Doctor David Fisher's Blog

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David Fisher, MD, MPH: May 2009

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Wednesday, May 27, 2009

Lessons from a Broken Hand

So I broke my hand 2 weeks ago. The big blue cast that runs from my pinky halfway up my forearm invites the inevitable question, "What happened to you?"
My stock answer: "Bar fight. But you should see the other guy!"

No one believes me. I'm not sure what to think about that.

In truth, my electric power drill got stuck, torqued backward, and before I could let go, my fourth metacarpal bone had sustained a spiral fracture. I am wearing a cast for four weeks, and I'm learning a lot of lessons. Here are three.

1) Losing the full function of my right hand renews my awe at the design of the human hand. Look at your hand for a moment. With it you can grasp and carry heavy objects, and discriminate between the finest of textures. Our hands communicate, measure, transport, open, close, applaud, curse, direct, dissuade, strike, squeeze, throw, catch, push, pull, hold and release. They can be trained to perform the most complicated task to the point that it becomes automatic. Remarkable.

2) It's no fun being a patient. It's good for doctors to remember this. Just waiting to register for my X-ray and then waiting to go into the radiology suite and then waiting for the X-ray tech to come in and then waiting for her to check the views and then waiting for her to repeat the X-rays at a better angle was enough to drive me crazy. I asked for a copy of the films, took them to the car, held them up to the sunlight and diagnosed myself. How much harder it would have been to wait for the radiologist to read the films and then wait for her/him to call my doctor and then wait for my doctor to call me to tell me what to do next. I have new appreciation for my patients and their patience.

3) The fourth and fifth digits (in layman's terms, the ring and pinky fingers) are the unsung heroes of the hand. Mine are locked into a cast and currently unable to assist the "Big Three"- the thumb, index and middle fingers. Temporarily losing the function of a body part always makes one appreciate its simple utility, in things as mundane as tying one's shoes. I never noticed that I hold my shoelaces down with my pinky while completing the knot so it is tight across my instep (a quirky need of mine). My cast makes this impossible. Thank God for slip-on shoes. My handwriting looks like my 4-year-old's, not because I cannot grip a pen, but because I cannot balance my hand on the paper with fingers 4 and 5. Once again I am reminded that every member of a team is important. The apostle Paul states it beautifully in his first letter to the Corinthian church, chapter 12:

"The eye cannot say to the hand, 'I have no need of you,' nor the head to the feet, 'I have no need of you.' On the contrary, the parts of the body that seem to be weaker are indispensable, and on those parts of the body that we think less honorable we bestow the greater honor . . . God has so composed the body, giving greater honor to the part that lacked it, that there may be no division in the body, but that the members may have the same care for one another." I Corinthians 12:21-25

I am often humbled by the faithful work of the nurses' aides in the nursing homes where I round. They change adult diapers, clean wounds, and feed those who don't have enough capacity to even say 'thank you.' Their job is much harder than mine, and I am convinced their reward will be greater. Maybe you feel like the "less honorable" member of a team. Perhaps your daily grind doesn't seem to be accomplishing much, and you wonder why others seem to get all the glory. Take heart- if you feel like the "weaker part," it confirms that you are indispensable. Just ask my pinky finger.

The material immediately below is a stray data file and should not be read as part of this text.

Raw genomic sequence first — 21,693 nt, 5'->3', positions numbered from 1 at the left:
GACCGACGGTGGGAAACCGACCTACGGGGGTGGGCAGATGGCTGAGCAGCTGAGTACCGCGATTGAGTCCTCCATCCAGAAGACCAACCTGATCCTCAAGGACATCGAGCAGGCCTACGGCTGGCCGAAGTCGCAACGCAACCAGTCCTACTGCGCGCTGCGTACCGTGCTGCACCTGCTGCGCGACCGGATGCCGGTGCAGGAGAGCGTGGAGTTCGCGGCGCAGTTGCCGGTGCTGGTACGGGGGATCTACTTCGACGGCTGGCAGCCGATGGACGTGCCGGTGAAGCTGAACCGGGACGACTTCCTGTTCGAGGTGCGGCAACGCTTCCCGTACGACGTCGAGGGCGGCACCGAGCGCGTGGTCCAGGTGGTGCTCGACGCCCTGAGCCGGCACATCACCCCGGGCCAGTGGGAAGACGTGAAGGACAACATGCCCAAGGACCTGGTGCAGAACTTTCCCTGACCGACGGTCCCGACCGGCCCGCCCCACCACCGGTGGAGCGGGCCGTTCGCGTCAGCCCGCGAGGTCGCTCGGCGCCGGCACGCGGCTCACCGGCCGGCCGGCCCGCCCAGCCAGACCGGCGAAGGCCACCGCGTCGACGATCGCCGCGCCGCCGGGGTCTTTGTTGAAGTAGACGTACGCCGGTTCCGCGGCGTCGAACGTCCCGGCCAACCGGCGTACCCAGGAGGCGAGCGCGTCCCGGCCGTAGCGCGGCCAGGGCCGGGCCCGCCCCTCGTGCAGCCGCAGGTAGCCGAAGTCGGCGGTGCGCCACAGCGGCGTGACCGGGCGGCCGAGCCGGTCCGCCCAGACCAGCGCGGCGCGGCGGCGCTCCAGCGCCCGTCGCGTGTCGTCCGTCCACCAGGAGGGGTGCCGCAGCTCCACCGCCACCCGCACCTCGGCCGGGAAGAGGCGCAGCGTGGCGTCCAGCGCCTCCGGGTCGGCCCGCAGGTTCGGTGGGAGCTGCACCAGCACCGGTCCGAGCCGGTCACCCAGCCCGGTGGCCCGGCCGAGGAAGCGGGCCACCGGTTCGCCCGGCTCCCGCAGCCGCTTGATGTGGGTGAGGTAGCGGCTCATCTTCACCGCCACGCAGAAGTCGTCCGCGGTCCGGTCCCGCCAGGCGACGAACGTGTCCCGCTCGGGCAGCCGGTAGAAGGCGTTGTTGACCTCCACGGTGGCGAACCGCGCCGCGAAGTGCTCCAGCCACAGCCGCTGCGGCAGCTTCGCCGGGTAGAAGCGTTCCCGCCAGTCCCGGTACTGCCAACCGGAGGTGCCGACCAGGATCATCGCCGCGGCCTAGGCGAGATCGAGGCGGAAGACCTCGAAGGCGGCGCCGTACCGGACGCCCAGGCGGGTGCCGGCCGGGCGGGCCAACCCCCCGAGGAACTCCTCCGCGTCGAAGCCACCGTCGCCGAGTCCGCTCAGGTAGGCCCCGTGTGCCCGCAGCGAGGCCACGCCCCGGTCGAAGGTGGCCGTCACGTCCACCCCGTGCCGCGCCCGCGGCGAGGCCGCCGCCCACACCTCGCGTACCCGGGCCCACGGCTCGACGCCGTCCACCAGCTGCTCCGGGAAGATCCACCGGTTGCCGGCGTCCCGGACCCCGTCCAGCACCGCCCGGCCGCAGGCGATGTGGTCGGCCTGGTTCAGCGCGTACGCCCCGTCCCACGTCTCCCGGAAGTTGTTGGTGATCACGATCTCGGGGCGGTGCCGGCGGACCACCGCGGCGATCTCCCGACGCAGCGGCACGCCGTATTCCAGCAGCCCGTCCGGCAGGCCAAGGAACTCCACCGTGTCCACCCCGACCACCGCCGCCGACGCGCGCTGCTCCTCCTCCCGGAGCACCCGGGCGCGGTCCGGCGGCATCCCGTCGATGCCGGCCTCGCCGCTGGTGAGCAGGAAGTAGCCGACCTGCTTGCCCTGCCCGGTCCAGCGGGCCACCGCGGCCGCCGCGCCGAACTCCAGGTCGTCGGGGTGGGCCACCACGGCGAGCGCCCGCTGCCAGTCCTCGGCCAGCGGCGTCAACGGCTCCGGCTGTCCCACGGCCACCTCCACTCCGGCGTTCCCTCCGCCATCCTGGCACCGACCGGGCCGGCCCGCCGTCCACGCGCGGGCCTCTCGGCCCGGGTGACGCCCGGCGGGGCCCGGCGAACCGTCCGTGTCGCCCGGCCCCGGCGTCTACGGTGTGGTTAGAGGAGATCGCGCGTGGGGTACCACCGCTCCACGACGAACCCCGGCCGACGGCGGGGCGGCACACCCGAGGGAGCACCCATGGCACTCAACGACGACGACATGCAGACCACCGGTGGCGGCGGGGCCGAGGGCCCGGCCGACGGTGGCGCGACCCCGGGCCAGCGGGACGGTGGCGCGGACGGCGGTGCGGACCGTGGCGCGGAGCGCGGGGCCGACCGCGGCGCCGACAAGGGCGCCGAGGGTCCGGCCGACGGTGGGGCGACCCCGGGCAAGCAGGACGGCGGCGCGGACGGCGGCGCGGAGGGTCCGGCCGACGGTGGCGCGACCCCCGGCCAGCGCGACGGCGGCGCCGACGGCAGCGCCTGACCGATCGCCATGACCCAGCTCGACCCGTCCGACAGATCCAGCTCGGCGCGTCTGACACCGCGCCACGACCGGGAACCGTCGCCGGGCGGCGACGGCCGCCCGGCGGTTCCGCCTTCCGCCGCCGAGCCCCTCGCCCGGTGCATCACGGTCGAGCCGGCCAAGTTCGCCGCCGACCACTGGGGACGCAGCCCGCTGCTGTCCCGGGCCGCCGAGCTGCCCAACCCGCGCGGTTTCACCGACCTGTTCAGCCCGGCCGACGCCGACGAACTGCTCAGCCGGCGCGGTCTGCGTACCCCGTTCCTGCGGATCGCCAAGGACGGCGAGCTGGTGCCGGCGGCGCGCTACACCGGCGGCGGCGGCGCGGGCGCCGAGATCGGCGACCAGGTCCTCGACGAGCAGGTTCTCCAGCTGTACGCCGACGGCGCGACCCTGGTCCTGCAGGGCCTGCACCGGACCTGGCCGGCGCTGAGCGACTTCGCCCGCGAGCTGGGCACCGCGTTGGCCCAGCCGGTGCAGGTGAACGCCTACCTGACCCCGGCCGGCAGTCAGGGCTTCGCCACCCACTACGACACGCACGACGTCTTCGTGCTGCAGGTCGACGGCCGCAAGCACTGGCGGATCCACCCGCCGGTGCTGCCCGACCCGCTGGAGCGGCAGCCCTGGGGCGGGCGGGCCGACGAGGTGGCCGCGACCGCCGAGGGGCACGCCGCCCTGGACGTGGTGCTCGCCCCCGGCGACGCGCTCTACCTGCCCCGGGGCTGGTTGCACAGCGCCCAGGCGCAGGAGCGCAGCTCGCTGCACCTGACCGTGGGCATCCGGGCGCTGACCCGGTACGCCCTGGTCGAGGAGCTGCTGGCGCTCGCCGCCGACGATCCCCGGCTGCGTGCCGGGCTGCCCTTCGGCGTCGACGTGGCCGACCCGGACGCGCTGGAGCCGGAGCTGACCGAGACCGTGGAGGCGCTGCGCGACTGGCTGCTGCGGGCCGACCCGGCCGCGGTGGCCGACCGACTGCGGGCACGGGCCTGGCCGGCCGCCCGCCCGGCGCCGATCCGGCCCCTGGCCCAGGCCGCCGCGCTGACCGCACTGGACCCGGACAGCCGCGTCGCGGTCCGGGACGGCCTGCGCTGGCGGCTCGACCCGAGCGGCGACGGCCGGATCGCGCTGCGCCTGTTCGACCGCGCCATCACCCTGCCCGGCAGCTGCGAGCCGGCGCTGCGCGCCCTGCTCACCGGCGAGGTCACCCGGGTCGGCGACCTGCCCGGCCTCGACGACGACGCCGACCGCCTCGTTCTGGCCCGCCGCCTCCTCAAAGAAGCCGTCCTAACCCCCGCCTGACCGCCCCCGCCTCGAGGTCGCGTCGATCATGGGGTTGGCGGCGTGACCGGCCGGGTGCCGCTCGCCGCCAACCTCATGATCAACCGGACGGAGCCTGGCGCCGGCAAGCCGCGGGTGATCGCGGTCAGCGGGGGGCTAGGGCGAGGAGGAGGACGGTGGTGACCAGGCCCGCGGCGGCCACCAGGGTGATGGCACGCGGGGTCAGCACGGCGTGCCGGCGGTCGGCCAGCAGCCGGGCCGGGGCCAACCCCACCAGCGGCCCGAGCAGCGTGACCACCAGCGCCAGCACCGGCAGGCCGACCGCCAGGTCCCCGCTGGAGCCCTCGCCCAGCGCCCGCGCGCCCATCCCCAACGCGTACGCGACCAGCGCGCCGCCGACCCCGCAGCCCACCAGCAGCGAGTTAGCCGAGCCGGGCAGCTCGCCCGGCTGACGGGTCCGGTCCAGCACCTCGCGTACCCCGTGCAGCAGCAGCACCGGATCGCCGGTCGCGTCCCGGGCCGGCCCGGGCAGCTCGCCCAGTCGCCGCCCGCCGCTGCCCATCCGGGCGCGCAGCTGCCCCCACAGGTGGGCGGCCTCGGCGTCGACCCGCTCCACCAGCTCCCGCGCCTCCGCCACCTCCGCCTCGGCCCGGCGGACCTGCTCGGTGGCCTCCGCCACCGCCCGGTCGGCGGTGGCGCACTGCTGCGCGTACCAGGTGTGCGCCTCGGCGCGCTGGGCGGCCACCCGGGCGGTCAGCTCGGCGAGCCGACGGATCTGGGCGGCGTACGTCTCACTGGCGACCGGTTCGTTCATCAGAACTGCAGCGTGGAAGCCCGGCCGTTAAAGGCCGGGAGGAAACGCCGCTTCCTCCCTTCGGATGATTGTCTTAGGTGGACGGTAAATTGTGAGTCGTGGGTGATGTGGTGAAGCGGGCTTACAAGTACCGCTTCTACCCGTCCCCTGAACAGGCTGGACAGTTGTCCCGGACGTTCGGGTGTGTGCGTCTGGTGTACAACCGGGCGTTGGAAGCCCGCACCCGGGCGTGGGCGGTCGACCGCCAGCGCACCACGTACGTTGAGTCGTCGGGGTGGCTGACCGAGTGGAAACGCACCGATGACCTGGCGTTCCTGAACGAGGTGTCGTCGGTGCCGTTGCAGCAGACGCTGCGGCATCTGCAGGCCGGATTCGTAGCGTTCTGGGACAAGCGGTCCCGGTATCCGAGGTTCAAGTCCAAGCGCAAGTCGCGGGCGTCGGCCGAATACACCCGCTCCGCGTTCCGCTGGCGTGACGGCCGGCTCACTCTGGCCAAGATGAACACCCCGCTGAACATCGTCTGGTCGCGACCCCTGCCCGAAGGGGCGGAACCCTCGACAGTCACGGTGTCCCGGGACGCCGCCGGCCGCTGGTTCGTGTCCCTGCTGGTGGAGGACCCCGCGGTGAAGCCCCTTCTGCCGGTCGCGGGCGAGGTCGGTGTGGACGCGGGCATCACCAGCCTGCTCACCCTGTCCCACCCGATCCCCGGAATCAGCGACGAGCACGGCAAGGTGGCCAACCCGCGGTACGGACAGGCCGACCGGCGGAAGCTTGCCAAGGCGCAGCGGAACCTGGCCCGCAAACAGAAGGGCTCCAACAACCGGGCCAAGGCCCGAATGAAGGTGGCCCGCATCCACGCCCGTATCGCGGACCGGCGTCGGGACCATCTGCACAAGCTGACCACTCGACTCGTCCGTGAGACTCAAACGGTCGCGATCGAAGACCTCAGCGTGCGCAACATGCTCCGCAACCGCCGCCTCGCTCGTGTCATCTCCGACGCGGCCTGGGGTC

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Sunday, May 24, 2009

Love somebody? Check out their Checklist

Two dozen roses met my bride as she walked in the house one afternoon last week. "What are these for?" she asked.
"From now on," I announced, "every time you do what you just did, it's an automatic two dozen roses."
She had just returned from her annual checkup, and it was time again for that test that every woman dreads- the Pap smear.
"Do I really have to keep going through that?" she asked.
"I've watched women die of cervical cancer, honey. Please keep getting tested- I want you to stick around for a while."

It was then that I realized I was behind on my own preventive screening. It was time for my cholesterol test. Why does it seem so much easier to tell others what to do than to do it yourself? It's particularly easy to put off something like an uncomfortable test or procedure, especially when the benefit of going through the hassle is not always clear.

Thankfully, the US Preventive Services Task Force (USPSTF) has put tremendous effort into identifying which screening tests are the most important. Their recommendations are based on decades of research, and the only tests that make the cut are the ones with strong evidence that they save lives.

The USPSTF has published a checklist that summarizes their recommendations.
Your Checklist for Health (Men)
Your Checklist for Health (Women)

So, I'll take the timeless words of Sting and alter them a bit: "If you love someone . . . check their list." Make sure the person or people you love are keeping up. When they do, let them know how much you appreciate it. And while you're at it, make sure you are up to date, too.
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Health Headlines

One-third of Americans do not use sunscreen
Vitamin D may help preserve mental agility
Cholesterol drug lowers amputation risk in diabetics
Large study confirms that physical fitness leads to longer life
US sets aside $1 billion for H1N1 flu vaccine
CDC to swimmers: Don't pee in the pool!
Read more....